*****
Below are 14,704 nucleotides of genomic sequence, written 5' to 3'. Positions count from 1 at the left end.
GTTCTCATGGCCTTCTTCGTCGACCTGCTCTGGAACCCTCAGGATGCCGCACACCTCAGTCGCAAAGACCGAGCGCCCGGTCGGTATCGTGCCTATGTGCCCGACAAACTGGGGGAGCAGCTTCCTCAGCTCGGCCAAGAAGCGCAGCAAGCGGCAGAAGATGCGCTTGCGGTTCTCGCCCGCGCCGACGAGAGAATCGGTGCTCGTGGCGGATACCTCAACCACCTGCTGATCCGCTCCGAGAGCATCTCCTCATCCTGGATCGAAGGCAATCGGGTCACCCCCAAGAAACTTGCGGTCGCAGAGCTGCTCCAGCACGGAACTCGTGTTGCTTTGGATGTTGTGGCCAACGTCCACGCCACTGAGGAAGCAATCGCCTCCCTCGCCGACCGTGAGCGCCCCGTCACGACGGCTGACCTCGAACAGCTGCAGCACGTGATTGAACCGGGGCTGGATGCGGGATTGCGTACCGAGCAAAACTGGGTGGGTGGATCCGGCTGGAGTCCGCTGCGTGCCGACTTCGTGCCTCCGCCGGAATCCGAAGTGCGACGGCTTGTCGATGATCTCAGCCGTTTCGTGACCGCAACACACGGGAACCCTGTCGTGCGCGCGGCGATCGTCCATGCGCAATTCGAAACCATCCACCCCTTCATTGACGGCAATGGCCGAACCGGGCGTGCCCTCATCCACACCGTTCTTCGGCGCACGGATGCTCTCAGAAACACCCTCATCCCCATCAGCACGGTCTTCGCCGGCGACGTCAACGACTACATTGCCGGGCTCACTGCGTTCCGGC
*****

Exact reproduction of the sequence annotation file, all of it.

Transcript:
Below are 14,704 nucleotides of genomic sequence, written 5' to 3'. Positions count from 1 at the left end.
GTTCTCATGGCCTTCTTCGTCGACCTGCTCTGGAACCCTCAGGATGCCGCACACCTCAGTCGCAAAGACCGAGCGCCCGGTCGGTATCGTGCCTATGTGCCCGACAAACTGGGGGAGCAGCTTCCTCAGCTCGGCCAAGAAGCGCAGCAAGCGGCAGAAGATGCGCTTGCGGTTCTCGCCCGCGCCGACGAGAGAATCGGTGCTCGTGGCGGATACCTCAACCACCTGCTGATCCGCTCCGAGAGCATCTCCTCATCCTGGATCGAAGGCAATCGGGTCACCCCCAAGAAACTTGCGGTCGCAGAGCTGCTCCAGCACGGAACTCGTGTTGCTTTGGATGTTGTGGCCAACGTCCACGCCACTGAGGAAGCAATCGCCTCCCTCGCCGACCGTGAGCGCCCCGTCACGACGGCTGACCTCGAACAGCTGCAGCACGTGATTGAACCGGGGCTGGATGCGGGATTGCGTACCGAGCAAAACTGGGTGGGTGGATCCGGCTGGAGTCCGCTGCGTGCCGACTTCGTGCCTCCGCCGGAATCCGAAGTGCGACGGCTTGTCGATGATCTCAGCCGTTTCGTGACCGCAACACACGGGAACCCTGTCGTGCGCGCGGCGATCGTCCATGCGCAATTCGAAACCATCCACCCCTTCATTGACGGCAATGGCCGAACCGGGCGTGCCCTCATCCACACCGTTCTTCGGCGCACGGATGCTCTCAGAAACACCCTCATCCCCATCAGCACGGTCTTCGCCGGCGACGTCAACGACTACATTGCCGGGCTCACTGCGTTCCGGC